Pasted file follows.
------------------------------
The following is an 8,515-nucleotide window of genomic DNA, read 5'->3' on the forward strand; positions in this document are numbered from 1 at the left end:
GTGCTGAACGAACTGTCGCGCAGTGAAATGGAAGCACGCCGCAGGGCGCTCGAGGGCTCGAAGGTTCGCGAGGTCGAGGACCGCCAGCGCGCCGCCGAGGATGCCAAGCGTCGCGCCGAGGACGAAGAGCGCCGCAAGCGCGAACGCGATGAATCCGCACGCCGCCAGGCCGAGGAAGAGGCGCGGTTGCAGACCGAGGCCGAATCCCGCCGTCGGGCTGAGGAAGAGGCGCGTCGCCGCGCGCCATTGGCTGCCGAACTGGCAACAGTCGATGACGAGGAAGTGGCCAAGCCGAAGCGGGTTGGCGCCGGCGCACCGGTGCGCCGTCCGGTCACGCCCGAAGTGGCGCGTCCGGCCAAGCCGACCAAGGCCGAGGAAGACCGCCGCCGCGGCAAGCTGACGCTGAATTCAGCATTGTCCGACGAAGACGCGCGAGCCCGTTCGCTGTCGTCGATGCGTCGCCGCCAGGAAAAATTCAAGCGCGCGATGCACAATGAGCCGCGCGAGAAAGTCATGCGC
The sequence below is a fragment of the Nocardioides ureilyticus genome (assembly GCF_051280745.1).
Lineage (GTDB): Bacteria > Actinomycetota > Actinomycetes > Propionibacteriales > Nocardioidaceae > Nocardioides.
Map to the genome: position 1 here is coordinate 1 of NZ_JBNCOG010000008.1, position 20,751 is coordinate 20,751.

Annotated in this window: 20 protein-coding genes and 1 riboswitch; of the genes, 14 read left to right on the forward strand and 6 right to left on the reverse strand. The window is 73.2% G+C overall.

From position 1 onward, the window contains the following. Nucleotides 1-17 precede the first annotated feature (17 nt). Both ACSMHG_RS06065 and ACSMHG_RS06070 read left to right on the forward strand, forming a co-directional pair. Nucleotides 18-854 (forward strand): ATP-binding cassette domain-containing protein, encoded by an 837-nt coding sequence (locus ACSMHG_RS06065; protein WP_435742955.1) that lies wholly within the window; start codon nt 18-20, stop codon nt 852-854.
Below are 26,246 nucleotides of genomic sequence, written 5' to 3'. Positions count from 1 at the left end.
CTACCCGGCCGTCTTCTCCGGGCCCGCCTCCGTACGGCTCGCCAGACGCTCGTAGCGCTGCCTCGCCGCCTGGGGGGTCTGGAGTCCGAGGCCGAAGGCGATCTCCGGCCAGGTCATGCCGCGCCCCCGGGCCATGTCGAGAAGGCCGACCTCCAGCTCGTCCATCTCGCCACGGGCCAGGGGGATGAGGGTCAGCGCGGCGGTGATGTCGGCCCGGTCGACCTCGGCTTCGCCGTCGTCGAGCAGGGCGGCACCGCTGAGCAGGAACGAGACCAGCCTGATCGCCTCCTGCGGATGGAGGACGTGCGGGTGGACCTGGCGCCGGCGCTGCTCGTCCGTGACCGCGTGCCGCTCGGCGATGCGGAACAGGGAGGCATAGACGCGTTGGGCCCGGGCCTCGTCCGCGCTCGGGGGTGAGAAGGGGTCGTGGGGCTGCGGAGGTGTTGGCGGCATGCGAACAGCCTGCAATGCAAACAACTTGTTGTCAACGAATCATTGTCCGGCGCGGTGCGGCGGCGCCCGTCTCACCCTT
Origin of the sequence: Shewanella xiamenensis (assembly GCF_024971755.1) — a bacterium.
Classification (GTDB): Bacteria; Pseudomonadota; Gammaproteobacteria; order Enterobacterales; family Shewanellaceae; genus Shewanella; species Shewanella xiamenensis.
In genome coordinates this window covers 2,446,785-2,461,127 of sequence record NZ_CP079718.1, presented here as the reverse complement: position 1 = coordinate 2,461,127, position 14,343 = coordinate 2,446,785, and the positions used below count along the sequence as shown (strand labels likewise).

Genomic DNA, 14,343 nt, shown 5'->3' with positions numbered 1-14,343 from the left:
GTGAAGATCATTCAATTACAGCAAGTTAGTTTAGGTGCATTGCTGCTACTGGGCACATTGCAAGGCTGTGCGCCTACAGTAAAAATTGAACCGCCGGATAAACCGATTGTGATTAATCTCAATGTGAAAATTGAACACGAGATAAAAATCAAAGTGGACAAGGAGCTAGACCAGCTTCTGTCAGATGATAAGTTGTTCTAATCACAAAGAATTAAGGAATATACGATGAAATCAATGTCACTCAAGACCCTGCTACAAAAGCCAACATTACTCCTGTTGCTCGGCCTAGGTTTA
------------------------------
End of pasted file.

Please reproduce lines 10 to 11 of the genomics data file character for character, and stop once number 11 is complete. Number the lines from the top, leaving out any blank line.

Origin of the sequence: Shewanella xiamenensis (assembly GCF_024971755.1) — a bacterium.
Classification (GTDB): Bacteria; Pseudomonadota; Gammaproteobacteria; order Enterobacterales; family Shewanellaceae; genus Shewanella; species Shewanella xiamenensis.